- Example Configuration Input File - Rover Pods on Dell 740XD Servers
- Example Configuration Input File - Rover Pods on HP DL380 Gen10 Servers
Rover pods are deployed from an existing Regional Controller and consist of a single nodes. In this guide since a Rover pod is implemented on a single server the term Rover pod and Rover Server are used interchangeably.
A choice of Dell or HP servers is supported. The choice of which type of servers are deployed is achieved by simply creating different pod specific yaml input files.
In R1 the options include:
|Blueprint||Servers||Dataplane||Validated HW details||Validated by|
|Rover||Dell 740XD||ATT Rover Validation HW, Networking and IP plan||AT&T|
|Rover||HP 380 Gen10||ATT Rover Validation HW, Networking and IP plan||AT&T|
Server iDRAC/iLO provisioning
The Target Rover Server's iDRAC/iLO IP address and subnet must be manually pre-provisioned into the server before installation begins.
The Target Rover Server has two physical and multiple VLAN interfaces. The RC uses different interfaces on the Target Rover Server during the different stages of its creation of a Rover pod. A very detailed description of the entire networking setup can be found in the Network Architecture section of this release documentation. In addition the networking configuration with example values similar to that used during validation testing is contained in the Validation Labs section of this release documentation Ericsson Rover Validation HW, Networking and IP plan.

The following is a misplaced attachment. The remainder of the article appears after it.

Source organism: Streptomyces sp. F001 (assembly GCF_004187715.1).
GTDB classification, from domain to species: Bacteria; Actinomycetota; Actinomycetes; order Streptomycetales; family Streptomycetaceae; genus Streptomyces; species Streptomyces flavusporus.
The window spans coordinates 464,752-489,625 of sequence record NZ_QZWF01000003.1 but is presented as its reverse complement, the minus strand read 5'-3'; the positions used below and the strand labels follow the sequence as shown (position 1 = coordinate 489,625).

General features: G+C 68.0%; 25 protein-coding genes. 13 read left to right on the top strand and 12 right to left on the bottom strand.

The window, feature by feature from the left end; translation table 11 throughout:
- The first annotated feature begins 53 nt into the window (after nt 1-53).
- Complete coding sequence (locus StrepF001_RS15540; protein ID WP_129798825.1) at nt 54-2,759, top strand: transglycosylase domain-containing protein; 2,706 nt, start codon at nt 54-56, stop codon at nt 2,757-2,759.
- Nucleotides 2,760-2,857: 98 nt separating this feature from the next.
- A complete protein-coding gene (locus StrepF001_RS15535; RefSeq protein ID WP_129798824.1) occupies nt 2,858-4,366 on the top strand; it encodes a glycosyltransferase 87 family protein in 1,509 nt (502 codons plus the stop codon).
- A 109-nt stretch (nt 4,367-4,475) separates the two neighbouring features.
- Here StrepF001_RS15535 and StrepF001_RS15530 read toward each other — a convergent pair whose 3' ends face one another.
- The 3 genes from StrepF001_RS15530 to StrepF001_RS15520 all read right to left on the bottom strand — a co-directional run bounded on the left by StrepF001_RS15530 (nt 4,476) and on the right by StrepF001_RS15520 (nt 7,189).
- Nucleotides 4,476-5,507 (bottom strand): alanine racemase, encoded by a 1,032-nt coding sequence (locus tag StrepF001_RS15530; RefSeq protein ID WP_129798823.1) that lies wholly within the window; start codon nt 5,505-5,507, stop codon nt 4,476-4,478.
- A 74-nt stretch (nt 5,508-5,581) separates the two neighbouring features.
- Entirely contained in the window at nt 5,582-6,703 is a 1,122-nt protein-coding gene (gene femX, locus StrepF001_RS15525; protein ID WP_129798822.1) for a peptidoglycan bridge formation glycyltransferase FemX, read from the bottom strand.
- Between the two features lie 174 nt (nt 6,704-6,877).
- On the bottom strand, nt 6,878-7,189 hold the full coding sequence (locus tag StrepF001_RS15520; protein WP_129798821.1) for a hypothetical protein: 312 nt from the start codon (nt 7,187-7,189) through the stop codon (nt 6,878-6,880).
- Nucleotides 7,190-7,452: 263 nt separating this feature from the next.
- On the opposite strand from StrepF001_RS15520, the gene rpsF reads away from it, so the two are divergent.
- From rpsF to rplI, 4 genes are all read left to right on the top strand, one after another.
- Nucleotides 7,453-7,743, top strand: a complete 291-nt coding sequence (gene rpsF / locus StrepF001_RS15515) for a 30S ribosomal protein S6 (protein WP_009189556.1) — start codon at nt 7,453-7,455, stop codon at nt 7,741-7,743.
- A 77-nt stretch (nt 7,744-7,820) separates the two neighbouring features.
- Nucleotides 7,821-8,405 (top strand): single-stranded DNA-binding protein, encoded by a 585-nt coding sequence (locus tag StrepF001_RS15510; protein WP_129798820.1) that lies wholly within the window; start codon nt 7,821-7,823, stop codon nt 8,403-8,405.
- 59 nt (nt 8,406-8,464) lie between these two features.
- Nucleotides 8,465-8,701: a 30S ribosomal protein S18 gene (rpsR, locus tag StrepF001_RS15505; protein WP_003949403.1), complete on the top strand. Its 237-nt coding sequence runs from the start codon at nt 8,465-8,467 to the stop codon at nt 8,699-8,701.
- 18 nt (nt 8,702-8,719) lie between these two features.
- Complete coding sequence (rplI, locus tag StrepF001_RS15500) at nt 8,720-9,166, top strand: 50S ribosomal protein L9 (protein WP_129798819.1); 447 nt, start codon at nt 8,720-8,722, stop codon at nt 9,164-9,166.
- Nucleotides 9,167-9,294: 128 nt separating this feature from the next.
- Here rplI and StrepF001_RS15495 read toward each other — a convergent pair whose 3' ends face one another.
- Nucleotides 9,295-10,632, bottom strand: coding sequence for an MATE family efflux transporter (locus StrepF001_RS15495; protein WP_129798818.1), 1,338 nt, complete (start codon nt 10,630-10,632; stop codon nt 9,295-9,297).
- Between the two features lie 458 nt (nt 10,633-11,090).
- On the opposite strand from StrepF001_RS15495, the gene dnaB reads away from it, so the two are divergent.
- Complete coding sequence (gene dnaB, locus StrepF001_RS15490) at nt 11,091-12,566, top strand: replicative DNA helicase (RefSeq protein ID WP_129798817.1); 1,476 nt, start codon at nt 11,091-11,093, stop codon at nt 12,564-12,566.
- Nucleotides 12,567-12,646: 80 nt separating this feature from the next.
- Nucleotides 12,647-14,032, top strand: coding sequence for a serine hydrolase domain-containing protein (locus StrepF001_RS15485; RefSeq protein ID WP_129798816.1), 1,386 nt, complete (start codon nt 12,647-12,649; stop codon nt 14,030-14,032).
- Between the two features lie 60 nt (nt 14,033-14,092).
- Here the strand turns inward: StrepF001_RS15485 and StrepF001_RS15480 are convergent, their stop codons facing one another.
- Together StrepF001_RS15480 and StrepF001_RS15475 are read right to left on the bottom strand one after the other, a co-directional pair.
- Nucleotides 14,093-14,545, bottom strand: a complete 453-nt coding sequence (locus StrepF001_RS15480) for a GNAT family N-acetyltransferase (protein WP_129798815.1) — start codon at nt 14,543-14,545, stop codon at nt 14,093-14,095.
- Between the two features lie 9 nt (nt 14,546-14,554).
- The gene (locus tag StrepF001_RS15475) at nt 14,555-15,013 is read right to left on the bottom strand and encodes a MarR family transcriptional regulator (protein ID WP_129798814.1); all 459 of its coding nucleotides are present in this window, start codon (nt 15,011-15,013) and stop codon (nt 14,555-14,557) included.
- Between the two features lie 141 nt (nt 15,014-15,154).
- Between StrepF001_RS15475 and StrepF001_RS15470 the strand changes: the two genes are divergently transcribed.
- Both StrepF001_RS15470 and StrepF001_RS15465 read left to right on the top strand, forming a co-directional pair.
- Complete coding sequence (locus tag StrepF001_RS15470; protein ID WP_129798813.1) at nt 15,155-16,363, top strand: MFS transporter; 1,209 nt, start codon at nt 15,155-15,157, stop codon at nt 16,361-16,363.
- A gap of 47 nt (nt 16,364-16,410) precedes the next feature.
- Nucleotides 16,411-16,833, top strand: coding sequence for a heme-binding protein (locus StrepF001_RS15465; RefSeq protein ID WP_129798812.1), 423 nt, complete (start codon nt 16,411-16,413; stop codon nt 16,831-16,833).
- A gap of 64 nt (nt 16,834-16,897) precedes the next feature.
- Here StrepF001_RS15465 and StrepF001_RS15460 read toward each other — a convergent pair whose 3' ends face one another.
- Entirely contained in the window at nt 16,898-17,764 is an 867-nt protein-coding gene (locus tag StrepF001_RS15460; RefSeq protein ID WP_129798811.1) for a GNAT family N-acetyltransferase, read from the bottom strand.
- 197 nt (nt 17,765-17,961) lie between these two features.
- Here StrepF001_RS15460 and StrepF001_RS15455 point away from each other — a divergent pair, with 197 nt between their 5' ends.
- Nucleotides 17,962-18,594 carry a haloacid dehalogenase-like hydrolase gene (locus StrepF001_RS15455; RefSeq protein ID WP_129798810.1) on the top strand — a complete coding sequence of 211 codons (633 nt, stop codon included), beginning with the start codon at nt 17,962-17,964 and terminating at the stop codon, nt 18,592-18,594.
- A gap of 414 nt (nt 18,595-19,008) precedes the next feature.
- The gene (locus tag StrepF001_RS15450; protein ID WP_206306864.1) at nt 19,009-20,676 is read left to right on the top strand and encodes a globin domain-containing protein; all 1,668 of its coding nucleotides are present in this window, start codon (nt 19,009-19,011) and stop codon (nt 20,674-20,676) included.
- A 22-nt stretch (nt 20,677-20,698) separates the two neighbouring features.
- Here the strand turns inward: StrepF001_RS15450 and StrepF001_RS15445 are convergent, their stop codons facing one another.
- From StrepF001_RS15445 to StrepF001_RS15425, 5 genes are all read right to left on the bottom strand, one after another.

The RC must have IP connectivity to the Target Rover Server's dedicated BMC port using ports 80 (http) and 443 (https) in order to issue Redfish commands to configure the Target Rover Server's BIOS settings. The Target Rover Server's BMC IP address is denoted as <SRV_OOB_IP> in this guide. The Target Rover Server's BMC must be manually pre-configured with the <SRV_OOB_IP> address.
After setting the Target Rover Server's BIOS, the RC will then (usually) act as the DHCP server for the initial Target Rover Server's boot process. The Target Rover Server will be automatically configured by the Redfish API commands to send its initial DHCP Request from one of its main NICs via the VLAN tagged 'host' network. Thus the Target Rover Server's 'host' interface and the RC's DHCP server interface must be in the same broadcast domain so that the DHCP Request broadcast frame can reach the RC. It is possible to remove the need for the Build Server and Target Server to be on the same L2 domain using DHCP relay/helper functionality in the TOR to relay the Target Server's DHCP requests across an IP routed network, however this has not been verified in the R1 release and this guide assumes the RC and Target Rover Server to be on the same L2 broadcast domain as described in the detailed networking section.
During the layer stages of the installation the Target Rover Server's 'host' interface must have connectivity to the internet to be able to download the necessary repos and packages.
When the Rover pod is installed no software is required on the Target Rover Server. All software will be installed from the RC and/or external repos via the internet.